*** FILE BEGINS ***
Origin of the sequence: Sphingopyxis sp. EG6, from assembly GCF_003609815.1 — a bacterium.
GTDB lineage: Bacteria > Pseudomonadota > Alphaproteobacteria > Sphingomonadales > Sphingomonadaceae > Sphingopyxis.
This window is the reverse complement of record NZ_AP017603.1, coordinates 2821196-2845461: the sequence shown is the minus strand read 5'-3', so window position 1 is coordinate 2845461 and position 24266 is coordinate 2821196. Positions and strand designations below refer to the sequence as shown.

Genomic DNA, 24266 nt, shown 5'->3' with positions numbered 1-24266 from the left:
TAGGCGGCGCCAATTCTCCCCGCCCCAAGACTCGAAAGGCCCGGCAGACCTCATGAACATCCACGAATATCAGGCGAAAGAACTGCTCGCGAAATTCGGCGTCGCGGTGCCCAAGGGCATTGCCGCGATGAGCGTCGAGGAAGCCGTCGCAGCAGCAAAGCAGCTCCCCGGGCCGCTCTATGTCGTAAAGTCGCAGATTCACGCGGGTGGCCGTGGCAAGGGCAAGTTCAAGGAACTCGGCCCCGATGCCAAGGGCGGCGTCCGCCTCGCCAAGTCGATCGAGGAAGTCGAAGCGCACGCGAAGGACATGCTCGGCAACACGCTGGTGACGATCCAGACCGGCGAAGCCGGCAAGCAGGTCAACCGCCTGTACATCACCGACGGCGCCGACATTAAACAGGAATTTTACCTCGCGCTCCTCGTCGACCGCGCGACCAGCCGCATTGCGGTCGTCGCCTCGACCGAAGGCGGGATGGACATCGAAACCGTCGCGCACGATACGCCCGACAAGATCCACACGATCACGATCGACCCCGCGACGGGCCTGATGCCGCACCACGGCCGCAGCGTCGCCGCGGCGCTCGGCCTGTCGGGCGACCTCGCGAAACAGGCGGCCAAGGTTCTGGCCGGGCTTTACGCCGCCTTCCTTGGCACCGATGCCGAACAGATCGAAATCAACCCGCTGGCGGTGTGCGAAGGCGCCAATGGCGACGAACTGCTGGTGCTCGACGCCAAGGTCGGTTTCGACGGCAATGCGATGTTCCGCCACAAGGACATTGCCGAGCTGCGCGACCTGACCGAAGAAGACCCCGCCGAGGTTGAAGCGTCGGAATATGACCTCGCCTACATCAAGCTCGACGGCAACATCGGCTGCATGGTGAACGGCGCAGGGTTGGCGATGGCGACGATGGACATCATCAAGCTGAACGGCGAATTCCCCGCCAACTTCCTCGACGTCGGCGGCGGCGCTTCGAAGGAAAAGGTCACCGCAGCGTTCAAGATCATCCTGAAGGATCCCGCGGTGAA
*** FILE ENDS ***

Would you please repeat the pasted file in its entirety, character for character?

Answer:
Origin of the sequence: Sphingopyxis sp. EG6, from assembly GCF_003609815.1 — a bacterium.
GTDB lineage: Bacteria > Pseudomonadota > Alphaproteobacteria > Sphingomonadales > Sphingomonadaceae > Sphingopyxis.
This window is the reverse complement of record NZ_AP017603.1, coordinates 2821196-2845461: the sequence shown is the minus strand read 5'-3', so window position 1 is coordinate 2845461 and position 24266 is coordinate 2821196. Positions and strand designations below refer to the sequence as shown.

Genomic DNA, 24266 nt, shown 5'->3' with positions numbered 1-24266 from the left:
TAGGCGGCGCCAATTCTCCCCGCCCCAAGACTCGAAAGGCCCGGCAGACCTCATGAACATCCACGAATATCAGGCGAAAGAACTGCTCGCGAAATTCGGCGTCGCGGTGCCCAAGGGCATTGCCGCGATGAGCGTCGAGGAAGCCGTCGCAGCAGCAAAGCAGCTCCCCGGGCCGCTCTATGTCGTAAAGTCGCAGATTCACGCGGGTGGCCGTGGCAAGGGCAAGTTCAAGGAACTCGGCCCCGATGCCAAGGGCGGCGTCCGCCTCGCCAAGTCGATCGAGGAAGTCGAAGCGCACGCGAAGGACATGCTCGGCAACACGCTGGTGACGATCCAGACCGGCGAAGCCGGCAAGCAGGTCAACCGCCTGTACATCACCGACGGCGCCGACATTAAACAGGAATTTTACCTCGCGCTCCTCGTCGACCGCGCGACCAGCCGCATTGCGGTCGTCGCCTCGACCGAAGGCGGGATGGACATCGAAACCGTCGCGCACGATACGCCCGACAAGATCCACACGATCACGATCGACCCCGCGACGGGCCTGATGCCGCACCACGGCCGCAGCGTCGCCGCGGCGCTCGGCCTGTCGGGCGACCTCGCGAAACAGGCGGCCAAGGTTCTGGCCGGGCTTTACGCCGCCTTCCTTGGCACCGATGCCGAACAGATCGAAATCAACCCGCTGGCGGTGTGCGAAGGCGCCAATGGCGACGAACTGCTGGTGCTCGACGCCAAGGTCGGTTTCGACGGCAATGCGATGTTCCGCCACAAGGACATTGCCGAGCTGCGCGACCTGACCGAAGAAGACCCCGCCGAGGTTGAAGCGTCGGAATATGACCTCGCCTACATCAAGCTCGACGGCAACATCGGCTGCATGGTGAACGGCGCAGGGTTGGCGATGGCGACGATGGACATCATCAAGCTGAACGGCGAATTCCCCGCCAACTTCCTCGACGTCGGCGGCGGCGCTTCGAAGGAAAAGGTCACCGCAGCGTTCAAGATCATCCTGAAGGATCCCGCGGTGAA